In my travels for SSSA I have the opportunity to meet some interesting people – part of why I love my job! Such was the case when I traveled to Oregon recently. Part of my trip included meeting with students and faculty at Oregon State University. The students were great and asked a lot of good questions - plus they included pizza for lunch, which is always a welcome treat.
The person I want to tell you about however, is a member of the faculty. His name is Dr. Jay Noller. Aside from being an Associate Professor – Landscape Pedology, he is also an artist. Not just any type of artist, but a soil artist. What do I mean by that? Perhaps the best way to explain this is by using his own words from his OSU website where he says “I am interested in exploring how our inheritance of things past shape our present and future. I do this through creative and integrative study of soils touched by humans. I particularly study soils that are red and have long-term meaning to modern and ancient civilizations.” Add to that a talent for painting as well as the use of soil pigments derived by hand from the soilscapes that he paints and you have a unique study in soil brought to life on canvas.
Jay has worked extensively in Cyprus and Greece as well as Oregon and his artwork reflects his research of these landscapes and soils by using the pigments from those soils. He also uses the art to help him focus in on what he is writing about – whether it be for a journal article or to help the general public to relate to the soils around them.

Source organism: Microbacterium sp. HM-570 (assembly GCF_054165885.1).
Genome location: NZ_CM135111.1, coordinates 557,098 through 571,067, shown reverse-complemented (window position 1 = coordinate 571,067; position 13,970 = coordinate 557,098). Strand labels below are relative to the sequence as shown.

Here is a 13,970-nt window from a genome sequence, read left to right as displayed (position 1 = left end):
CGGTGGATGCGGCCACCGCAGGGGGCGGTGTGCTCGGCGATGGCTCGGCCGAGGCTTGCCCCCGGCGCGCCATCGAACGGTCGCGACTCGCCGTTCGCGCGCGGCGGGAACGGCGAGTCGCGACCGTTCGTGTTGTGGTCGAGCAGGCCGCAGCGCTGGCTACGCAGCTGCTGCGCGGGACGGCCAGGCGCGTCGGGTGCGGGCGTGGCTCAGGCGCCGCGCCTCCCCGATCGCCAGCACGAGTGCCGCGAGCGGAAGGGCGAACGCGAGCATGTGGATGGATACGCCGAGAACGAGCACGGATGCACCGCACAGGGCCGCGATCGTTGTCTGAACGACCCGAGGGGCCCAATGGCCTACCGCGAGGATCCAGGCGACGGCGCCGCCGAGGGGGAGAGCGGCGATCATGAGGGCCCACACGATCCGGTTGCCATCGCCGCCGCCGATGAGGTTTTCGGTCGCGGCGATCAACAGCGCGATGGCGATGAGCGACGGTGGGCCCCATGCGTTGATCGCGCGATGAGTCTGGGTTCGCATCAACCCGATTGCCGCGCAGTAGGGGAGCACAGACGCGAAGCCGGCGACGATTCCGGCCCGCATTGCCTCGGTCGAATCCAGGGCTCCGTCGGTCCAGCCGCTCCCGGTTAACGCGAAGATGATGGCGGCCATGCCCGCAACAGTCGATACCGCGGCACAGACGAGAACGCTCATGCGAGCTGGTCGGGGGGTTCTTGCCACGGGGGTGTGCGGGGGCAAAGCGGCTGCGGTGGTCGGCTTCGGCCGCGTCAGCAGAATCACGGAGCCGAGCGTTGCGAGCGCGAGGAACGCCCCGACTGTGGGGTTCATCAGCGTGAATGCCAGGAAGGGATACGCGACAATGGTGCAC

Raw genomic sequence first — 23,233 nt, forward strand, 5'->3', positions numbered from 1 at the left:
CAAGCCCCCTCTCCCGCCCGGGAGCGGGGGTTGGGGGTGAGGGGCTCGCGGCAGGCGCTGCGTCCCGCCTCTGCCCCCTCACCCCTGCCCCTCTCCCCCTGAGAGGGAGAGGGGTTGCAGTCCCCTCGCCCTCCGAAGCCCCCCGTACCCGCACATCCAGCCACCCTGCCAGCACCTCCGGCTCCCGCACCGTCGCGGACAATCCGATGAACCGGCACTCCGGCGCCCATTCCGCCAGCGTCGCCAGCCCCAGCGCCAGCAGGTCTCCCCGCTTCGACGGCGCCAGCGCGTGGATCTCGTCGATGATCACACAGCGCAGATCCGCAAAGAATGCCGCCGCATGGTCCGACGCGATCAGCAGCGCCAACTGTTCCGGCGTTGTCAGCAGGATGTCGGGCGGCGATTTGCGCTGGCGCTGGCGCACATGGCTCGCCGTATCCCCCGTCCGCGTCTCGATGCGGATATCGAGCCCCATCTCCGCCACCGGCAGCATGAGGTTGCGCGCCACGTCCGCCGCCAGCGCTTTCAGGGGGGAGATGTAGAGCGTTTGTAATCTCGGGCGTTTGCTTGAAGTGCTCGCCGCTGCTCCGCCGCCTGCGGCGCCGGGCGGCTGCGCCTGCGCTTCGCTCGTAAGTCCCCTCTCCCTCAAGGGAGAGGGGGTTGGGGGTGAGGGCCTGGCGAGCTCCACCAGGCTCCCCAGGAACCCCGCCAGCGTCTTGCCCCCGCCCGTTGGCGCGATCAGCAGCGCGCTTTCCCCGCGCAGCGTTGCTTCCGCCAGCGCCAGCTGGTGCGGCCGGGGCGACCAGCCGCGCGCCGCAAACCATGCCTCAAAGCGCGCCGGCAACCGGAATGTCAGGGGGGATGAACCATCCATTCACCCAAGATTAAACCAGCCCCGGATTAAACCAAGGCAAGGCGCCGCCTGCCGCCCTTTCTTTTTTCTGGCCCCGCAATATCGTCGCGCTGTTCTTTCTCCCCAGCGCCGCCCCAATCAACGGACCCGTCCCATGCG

Recently Jay was commissioned to do a work for the upscale Allison Inn and Spa (located in Oregon’s wine country) with the theme of terroir. Terroir is not easily defined, and in fact if you look you can find many definitions both historical and recent. It is not a quantitative relationship that can be defined, but more of an elusive and complex connection between the soil, geology, vine variety, human factors that all come together to give wine a distinctive taste of the terroir. The work completed for the Inn is an example of the outreach that Jay does to convey a sense of history and place with regard to soils and the landscape.
Jay was kind enough to give me a tour of his studio/gallery and I was truly amazed at what I saw. The link to his gallery is provided below, but I must say that the photos don’t do justice to seeing the real thing in person. The photos just don’t pick up the texture, detail and warmth of the paintings when you are standing in front of them.
You can view Jay’s website at http://soilscapestudio.com/
By the way, if you haven’t been to Oregon or the Oregon State campus in Corvallis, you should take a trip out there. It is beautiful! The people are friendly and downtown Corvallis is a quaint old downtown on the Willamette River with a lot of great locally owned restaurants and places to try Oregon wines or microbrews. If you go for the wine, don't forget to taste for the terroir!